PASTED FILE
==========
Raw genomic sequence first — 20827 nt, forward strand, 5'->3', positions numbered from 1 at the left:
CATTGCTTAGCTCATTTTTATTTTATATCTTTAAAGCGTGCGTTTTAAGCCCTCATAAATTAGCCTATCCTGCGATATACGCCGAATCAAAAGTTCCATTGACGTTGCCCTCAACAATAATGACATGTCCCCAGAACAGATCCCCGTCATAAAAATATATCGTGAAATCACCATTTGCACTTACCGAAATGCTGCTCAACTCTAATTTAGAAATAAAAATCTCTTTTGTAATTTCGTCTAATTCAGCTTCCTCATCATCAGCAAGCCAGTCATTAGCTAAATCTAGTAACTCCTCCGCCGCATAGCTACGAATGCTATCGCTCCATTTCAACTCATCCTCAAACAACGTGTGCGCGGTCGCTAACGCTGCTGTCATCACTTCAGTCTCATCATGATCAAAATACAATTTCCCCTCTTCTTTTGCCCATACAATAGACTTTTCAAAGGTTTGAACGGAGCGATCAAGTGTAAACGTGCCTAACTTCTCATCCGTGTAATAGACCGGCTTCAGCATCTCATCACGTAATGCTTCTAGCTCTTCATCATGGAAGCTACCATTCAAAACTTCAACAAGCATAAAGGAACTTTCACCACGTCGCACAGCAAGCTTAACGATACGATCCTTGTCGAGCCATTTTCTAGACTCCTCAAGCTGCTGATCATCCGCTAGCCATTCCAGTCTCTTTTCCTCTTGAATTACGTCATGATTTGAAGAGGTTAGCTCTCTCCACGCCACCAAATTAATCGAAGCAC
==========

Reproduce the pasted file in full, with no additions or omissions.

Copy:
Raw genomic sequence first — 20827 nt, forward strand, 5'->3', positions numbered from 1 at the left:
CATTGCTTAGCTCATTTTTATTTTATATCTTTAAAGCGTGCGTTTTAAGCCCTCATAAATTAGCCTATCCTGCGATATACGCCGAATCAAAAGTTCCATTGACGTTGCCCTCAACAATAATGACATGTCCCCAGAACAGATCCCCGTCATAAAAATATATCGTGAAATCACCATTTGCACTTACCGAAATGCTGCTCAACTCTAATTTAGAAATAAAAATCTCTTTTGTAATTTCGTCTAATTCAGCTTCCTCATCATCAGCAAGCCAGTCATTAGCTAAATCTAGTAACTCCTCCGCCGCATAGCTACGAATGCTATCGCTCCATTTCAACTCATCCTCAAACAACGTGTGCGCGGTCGCTAACGCTGCTGTCATCACTTCAGTCTCATCATGATCAAAATACAATTTCCCCTCTTCTTTTGCCCATACAATAGACTTTTCAAAGGTTTGAACGGAGCGATCAAGTGTAAACGTGCCTAACTTCTCATCCGTGTAATAGACCGGCTTCAGCATCTCATCACGTAATGCTTCTAGCTCTTCATCATGGAAGCTACCATTCAAAACTTCAACAAGCATAAAGGAACTTTCACCACGTCGCACAGCAAGCTTAACGATACGATCCTTGTCGAGCCATTTTCTAGACTCCTCAAGCTGCTGATCATCCGCTAGCCATTCCAGTCTCTTTTCCTCTTGAATTACGTCATGATTTGAAGAGGTTAGCTCTCTCCACGCCACCAAATTAATCGAAGCAC